In the UK there is no licensing of estate agents whatsoever. They merely introduce buyers to sellers, their clients. Anyone can be an estate agent in the UK - no approval is required just as long as that person has not been banned by the Office of Fair Trading. There is an Estate Agents Act 1979 but it doesn't require any qualifications on the part of the agent. It just enforces certain practices. Estate agents in Britain tend not to get involved in contract matters for private treaty sales. Contract matters are an area for conveyancers and solicitors. This is where it seems to be different in Australia. Australian agents really do get involved in contract matters and perhaps over step into conveyancer/solicitor ground. The issue in the thread seems to be about a conveyancer stepping on estate agent's ground (whatever that is - beyond introducing a buyer). But I would have thought that the issue of estate agents treading on conveyancers ground in the contract area to be of much more concern from the customers interests.

I agree. I don't mind that they require REA to undergo a basic level of training so much. At least they get a rudimentary understanding of property law. It's hard to imagine that a certificate 4 in property services is more comprehensive than a law degree though. Pretty sure that both contain an ethics component. The case should provide an indication of how much power the RE industry actually have in Victoria.

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Interesting and it highlights the strange status of real estate agents in Australia compared with other places like the UK.

In the UK there is no licensing of estate agents whatsoever. They merely introduce buyers to sellers, their clients. Anyone can be an estate agent in the UK - no approval is required just as long as that person has not been banned by the Office of Fair Trading. There is an Estate Agents Act 1979 but it doesn't require any qualifications on the part of the agent. It just enforces certain practices. Estate agents in Britain tend not to get involved in contract matters for private treaty sales. Contract matters are an area for conveyancers and solicitors. This is where it seems to be different in Australia. Australian agents really do get involved in contract matters and perhaps over step into conveyancer/solicitor ground. The issue in the thread seems to be about a conveyancer stepping on estate agent's ground (whatever that is - beyond introducing a buyer). But I would have thought that the issue of estate agents treading on conveyancers ground in the contract area to be of much more concern from the customers interests.

Although, do you really get what you pay for?

I paid about 1500-2000 GBP to the estate agent for selling my properties in the UK- I understand this is a tiny fraction of what you pay here- are Aussie agents 10-15x better?

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Although, do you really get what you pay for?

No*! $15k+ for sticking a sign in the window and another to the fence? <_<

* Well, you're paying (a lot) for very little, so I guess you do get what you pay for?

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Although, do you really get what you pay for?

I paid about 1500-2000 GBP to the estate agent for selling my properties in the UK- I understand this is a tiny fraction of what you pay here- are Aussie agents 10-15x better?

well, what's the percentage? aussie RE agents get about 2% of the sale price, plus passing on expenses like advertising -- and charging another fee for conducting auctions.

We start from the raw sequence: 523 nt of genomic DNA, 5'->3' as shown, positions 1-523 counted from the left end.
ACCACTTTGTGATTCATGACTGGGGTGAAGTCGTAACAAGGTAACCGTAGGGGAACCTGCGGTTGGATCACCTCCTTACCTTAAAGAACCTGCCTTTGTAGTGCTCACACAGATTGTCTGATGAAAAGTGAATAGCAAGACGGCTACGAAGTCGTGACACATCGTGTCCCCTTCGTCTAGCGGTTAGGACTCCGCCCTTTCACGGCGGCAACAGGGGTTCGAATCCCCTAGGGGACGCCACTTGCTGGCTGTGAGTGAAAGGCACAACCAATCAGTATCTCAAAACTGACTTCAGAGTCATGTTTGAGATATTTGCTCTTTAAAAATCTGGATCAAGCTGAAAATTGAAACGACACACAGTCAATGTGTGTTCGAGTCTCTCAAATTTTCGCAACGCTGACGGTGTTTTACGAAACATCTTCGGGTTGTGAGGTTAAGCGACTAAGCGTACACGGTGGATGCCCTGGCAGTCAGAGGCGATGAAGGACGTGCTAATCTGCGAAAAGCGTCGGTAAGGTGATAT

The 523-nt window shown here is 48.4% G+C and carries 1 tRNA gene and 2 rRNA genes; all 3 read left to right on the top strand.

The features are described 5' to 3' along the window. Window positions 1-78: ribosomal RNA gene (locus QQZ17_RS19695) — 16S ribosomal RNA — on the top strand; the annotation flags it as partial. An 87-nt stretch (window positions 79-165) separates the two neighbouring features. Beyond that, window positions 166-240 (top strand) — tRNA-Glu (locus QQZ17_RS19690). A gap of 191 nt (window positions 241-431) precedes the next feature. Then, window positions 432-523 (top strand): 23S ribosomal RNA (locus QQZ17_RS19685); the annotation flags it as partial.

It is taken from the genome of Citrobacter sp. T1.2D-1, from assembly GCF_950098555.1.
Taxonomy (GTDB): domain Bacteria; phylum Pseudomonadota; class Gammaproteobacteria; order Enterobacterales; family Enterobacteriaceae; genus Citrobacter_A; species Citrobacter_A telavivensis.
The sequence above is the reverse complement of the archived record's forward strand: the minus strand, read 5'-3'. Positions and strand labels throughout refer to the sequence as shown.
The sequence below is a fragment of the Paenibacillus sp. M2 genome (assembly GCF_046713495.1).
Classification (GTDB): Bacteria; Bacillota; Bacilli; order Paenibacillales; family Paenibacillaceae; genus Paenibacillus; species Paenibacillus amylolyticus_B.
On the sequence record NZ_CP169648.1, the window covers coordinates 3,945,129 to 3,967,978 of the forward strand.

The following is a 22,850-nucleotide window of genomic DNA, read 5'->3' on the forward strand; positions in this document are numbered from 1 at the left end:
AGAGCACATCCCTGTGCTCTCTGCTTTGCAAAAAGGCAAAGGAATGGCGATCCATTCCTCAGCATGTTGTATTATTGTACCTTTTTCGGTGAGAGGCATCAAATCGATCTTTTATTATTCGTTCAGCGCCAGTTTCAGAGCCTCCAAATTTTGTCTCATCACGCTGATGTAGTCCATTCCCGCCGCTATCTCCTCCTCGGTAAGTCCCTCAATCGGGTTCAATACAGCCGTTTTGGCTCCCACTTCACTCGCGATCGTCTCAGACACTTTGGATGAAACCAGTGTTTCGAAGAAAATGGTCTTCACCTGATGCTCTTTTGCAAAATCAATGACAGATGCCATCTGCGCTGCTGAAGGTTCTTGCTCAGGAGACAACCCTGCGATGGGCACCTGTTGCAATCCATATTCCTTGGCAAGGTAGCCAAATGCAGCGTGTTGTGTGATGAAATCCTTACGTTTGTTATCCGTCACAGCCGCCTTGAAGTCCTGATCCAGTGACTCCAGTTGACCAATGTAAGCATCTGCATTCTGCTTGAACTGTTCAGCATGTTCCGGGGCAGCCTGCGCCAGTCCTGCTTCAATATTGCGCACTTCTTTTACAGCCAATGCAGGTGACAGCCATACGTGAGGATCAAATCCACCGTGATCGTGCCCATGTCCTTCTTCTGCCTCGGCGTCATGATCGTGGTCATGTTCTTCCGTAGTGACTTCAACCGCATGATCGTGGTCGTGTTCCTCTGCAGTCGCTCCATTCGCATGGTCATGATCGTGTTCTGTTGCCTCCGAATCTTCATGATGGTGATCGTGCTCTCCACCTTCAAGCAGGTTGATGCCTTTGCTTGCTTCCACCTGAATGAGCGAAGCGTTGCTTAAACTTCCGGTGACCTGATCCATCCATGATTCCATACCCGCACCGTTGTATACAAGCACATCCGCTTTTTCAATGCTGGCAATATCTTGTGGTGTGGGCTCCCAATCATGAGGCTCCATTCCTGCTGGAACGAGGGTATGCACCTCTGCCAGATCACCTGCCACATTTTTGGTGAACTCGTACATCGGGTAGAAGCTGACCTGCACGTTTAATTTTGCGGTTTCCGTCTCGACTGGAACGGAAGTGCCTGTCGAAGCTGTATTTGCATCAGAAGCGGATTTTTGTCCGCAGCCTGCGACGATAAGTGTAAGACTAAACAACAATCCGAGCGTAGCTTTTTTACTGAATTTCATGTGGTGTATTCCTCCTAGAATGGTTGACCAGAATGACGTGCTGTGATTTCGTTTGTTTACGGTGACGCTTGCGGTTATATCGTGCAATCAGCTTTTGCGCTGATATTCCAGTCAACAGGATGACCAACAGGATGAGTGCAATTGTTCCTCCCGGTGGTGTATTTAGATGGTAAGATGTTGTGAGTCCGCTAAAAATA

transfer costs in the US are even higher -- it's customary to use a buyer's agent AND a seller's agent at 3% each, and a mortgage broker can get another 3% there -- and typical costs of transfer including duties bring the average transfer cost to 12% of the house price.

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well, what's the percentage? aussie RE agents get about 2% of the sale price, plus passing on expenses like advertising -- and charging another fee for conducting auctions.

transfer costs in the US are even higher -- it's customary to use a buyer's agent AND a seller's agent at 3% each, and a mortgage broker can get another 3% there -- and typical costs of transfer including duties bring the average transfer cost to 12% of the house price.

Not uncommon to avoid a Buyers agent and go straight to the seller, though. In my experience the major cost difference here are costs of the "campaign" and "auction". Most other markets I am familiar with don't entertain those frilly extras. I'm always stunned on the RE Spruik shows i.e. Hot Property where the vendor is needing to hold out for another $10k. They just dumped $30k into a fancy sign, a shouting suit and a magazine ad (without price) that nobody reads. As prices stumble their way down this is where I'd suggest people needing to break even and get out should be looking to save.

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well, what's the percentage? aussie RE agents get about 2% of the sale price, plus passing on expenses like advertising -- and charging another fee for conducting auctions.

transfer costs in the US are even higher -- it's customary to use a buyer's agent AND a seller's agent at 3% each, and a mortgage broker can get another 3% there -- and typical costs of transfer including duties bring the average transfer cost to 12% of the house price.

In the UK it's Approx 1250 GBP flat fee for cheaper properties, for more expensive ones (GBP 200k-plus) it's 0.75 to 1.5% of the sale price, no fees until sold. This includes advertising on Rightmove.co.uk and in the local papers- as a minimum.

Mortgage brokers get 600-1000 GBP as commission. Buyer's agents are for multi-millionaires only.